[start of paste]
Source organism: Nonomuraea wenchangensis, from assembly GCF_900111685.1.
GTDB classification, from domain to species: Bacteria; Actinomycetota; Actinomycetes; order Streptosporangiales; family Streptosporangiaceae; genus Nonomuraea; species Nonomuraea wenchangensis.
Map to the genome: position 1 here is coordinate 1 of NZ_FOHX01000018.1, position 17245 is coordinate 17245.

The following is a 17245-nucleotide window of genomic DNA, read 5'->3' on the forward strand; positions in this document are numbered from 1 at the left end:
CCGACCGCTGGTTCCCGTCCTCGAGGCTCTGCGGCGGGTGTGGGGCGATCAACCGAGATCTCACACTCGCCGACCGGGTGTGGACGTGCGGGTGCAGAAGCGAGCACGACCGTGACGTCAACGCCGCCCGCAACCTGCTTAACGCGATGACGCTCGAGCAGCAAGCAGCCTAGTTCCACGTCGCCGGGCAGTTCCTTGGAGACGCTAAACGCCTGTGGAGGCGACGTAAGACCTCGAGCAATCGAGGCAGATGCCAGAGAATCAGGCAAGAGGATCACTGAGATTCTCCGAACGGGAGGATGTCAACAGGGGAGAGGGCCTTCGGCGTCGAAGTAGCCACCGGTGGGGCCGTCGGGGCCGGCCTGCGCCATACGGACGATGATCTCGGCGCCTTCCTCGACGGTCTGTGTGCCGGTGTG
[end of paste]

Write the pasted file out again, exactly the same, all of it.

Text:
Source organism: Nonomuraea wenchangensis, from assembly GCF_900111685.1.
GTDB classification, from domain to species: Bacteria; Actinomycetota; Actinomycetes; order Streptosporangiales; family Streptosporangiaceae; genus Nonomuraea; species Nonomuraea wenchangensis.
Map to the genome: position 1 here is coordinate 1 of NZ_FOHX01000018.1, position 17245 is coordinate 17245.

The following is a 17245-nucleotide window of genomic DNA, read 5'->3' on the forward strand; positions in this document are numbered from 1 at the left end:
CCGACCGCTGGTTCCCGTCCTCGAGGCTCTGCGGCGGGTGTGGGGCGATCAACCGAGATCTCACACTCGCCGACCGGGTGTGGACGTGCGGGTGCAGAAGCGAGCACGACCGTGACGTCAACGCCGCCCGCAACCTGCTTAACGCGATGACGCTCGAGCAGCAAGCAGCCTAGTTCCACGTCGCCGGGCAGTTCCTTGGAGACGCTAAACGCCTGTGGAGGCGACGTAAGACCTCGAGCAATCGAGGCAGATGCCAGAGAATCAGGCAAGAGGATCACTGAGATTCTCCGAACGGGAGGATGTCAACAGGGGAGAGGGCCTTCGGCGTCGAAGTAGCCACCGGTGGGGCCGTCGGGGCCGGCCTGCGCCATACGGACGATGATCTCGGCGCCTTCCTCGACGGTCTGTGTGCCGGTGTG